"It's very unfortunate," Stearns said. "It's not about John Stearns coming up here. That's not what this is about. This is about me coming here to hold the fort."
John Stearns coached third base a couple of nights ago for Class A High Desert, just to knock off the rust — Stearns hadn’t been in the coaching box since 2006, when he managed Double-A Harrisburg in the Nationals’ organization.
Stearns knew he would be coming up to fill in for Mariners third-base coach Jeff Datz, who was recently diagnosed with cancer and will be required to miss some games. Stearns just didn’t know that he would be called into action Monday night. He had flown to Seattle to acclimate himself to the team. But he found out at about 4 p.m., when manager Eric Wedge informed him that Datz wasn’t feeling well, that his debut would come Monday. So Stearns was out there for the Mariners’ 6-2 victory over the Orioles, getting to wave a few runners around.
“I feel pretty good down there,” said Stearns, 61, a four-time All-Star catcher with the Met during his playing career. “The hardest thing is learning the signs. I’m trying to learn the signs right now. It’s difficult to do that in one day. … If I get that conquered, I can move forward and help the team win.”
Stearns, who coached third again Tuesday and probably will Wednesday and on the upcoming road trip, is respectful of the difficult circumstances under which he’s temporarily assuming the job.
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“It’s very unfortunate,” he said. “It’s not about John Stearns coming up here. That’s not what this is about. This is about me coming here to hold the fort. And us getting Jeff Datz well, and standing behind him, and building him up as much as we can. That’s what my goal is. I don’t expect to be here all year. We want Datzy to be well. However long he’s going to be out, I’m going to try to do as good a job as he’s already done here and established here.”
Stearns has coached third base at Safeco Field before — in the 2001 All-Star Game. Stearns was the Mets’ third-base coach that season, and with Bobby Valentine managing the National League All-Star squad by virtue of winning the pennant the previous year, Stearns coached third in the Mid-Summer Classic.
• Michael Saunders said his goal is to pick up where he left off before his shoulder injury. Certainly, a home run on his first swing off the DL, which is what happened on Monday, is a good way to do that.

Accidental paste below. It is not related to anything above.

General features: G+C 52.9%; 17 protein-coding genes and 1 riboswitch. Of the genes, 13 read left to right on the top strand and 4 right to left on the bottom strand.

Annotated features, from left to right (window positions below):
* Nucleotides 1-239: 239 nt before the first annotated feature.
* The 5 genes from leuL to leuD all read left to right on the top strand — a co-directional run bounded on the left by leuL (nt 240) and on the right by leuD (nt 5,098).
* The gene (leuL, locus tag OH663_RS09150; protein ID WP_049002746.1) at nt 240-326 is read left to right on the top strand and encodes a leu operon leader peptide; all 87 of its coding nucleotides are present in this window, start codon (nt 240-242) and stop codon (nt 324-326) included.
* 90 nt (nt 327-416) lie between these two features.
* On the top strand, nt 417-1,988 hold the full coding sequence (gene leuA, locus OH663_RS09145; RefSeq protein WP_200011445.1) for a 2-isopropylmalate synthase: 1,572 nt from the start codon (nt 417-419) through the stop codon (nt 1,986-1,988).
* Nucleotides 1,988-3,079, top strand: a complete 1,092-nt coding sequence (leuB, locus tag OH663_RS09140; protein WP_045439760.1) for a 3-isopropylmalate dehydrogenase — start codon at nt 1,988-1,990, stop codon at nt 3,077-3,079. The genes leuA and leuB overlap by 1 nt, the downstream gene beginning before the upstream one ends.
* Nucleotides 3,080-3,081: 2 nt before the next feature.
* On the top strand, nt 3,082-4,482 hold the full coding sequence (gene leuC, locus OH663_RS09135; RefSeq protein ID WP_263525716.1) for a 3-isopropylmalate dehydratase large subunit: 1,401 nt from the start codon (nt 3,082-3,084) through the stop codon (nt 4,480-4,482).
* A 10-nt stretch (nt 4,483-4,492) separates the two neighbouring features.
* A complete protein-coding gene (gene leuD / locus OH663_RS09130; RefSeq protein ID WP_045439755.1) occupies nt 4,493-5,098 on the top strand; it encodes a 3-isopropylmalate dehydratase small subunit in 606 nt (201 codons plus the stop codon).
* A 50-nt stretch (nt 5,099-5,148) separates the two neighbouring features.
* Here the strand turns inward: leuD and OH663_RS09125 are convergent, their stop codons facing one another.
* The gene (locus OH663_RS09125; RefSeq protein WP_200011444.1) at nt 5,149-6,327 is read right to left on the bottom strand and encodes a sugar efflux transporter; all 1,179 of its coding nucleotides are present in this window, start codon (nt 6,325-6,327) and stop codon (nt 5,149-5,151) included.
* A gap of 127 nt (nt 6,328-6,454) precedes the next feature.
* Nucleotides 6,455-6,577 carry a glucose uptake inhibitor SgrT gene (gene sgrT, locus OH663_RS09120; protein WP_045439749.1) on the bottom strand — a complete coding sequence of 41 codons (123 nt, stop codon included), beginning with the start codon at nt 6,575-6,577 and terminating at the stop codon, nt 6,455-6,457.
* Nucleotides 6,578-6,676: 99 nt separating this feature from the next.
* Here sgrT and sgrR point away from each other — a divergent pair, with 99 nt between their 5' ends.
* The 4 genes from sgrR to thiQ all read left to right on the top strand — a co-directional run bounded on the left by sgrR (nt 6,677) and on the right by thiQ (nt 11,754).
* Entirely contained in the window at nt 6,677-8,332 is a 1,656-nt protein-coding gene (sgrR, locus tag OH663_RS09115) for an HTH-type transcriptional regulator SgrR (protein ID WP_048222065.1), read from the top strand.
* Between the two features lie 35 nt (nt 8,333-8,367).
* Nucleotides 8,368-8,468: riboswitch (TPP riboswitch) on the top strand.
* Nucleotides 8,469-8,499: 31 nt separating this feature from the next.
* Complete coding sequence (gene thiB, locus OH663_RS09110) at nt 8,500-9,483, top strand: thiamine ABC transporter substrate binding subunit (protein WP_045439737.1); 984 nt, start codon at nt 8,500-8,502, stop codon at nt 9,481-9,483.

“I was looking to be aggressive, and I saw a fastball right out of the chute,” he said.
Wedge had said after the game that the homer — Saunders’ first career leadoff homer — fired up the Mariners.
“The leadoff hitter tries to set the tone, but the tone was already set with Saunders — the other Saunders, the starting pitcher,” he said of namesake Joe, who pitched a complete-game four-hitter. “He pitched an incredible game.”
For Saunders, “aggressive” is the key word.
“I vowed to stay aggressive last year, I vow to stay aggressive this year. If I get a pitch to hit, I’m going to be taking a hack at it.”
• Jason Bay got the start Tuesday against right-hander Jason Hammel, a nod to his hot bat. Earlier in the season, Raul Ibanez might have started against the righty, but Ibanez is mired at .161 and is 2-for-25 in his past seven games.
“He’s just working on having the consistency with his swing, his approach, that allows him to be successful,” Wedge said. “He hasn’t had as much opportunity of late to play. It’s a long season. With Saunders back, the way Bay’s been swinging the bat, trying to get Kendrys (Morales) going too, and (Michael) Morse swinging better, there’s not a spot for him right now. But he’ll continue to play. We’ll get him back in there.”
• The Mariners have signed veteran outfielder Corey Patterson to a minor-league deal and assigned him to extended spring training in Peoria. Patterson was in spring training with the Mariners in 2010 but didn’t make the ballclub. He ended up with the Orioles and had one of his best seasons, hitting .269 and stealing 21 bases in 25 attempts. Patterson is 33 and last appeared in the majors with St. Louis in 2011.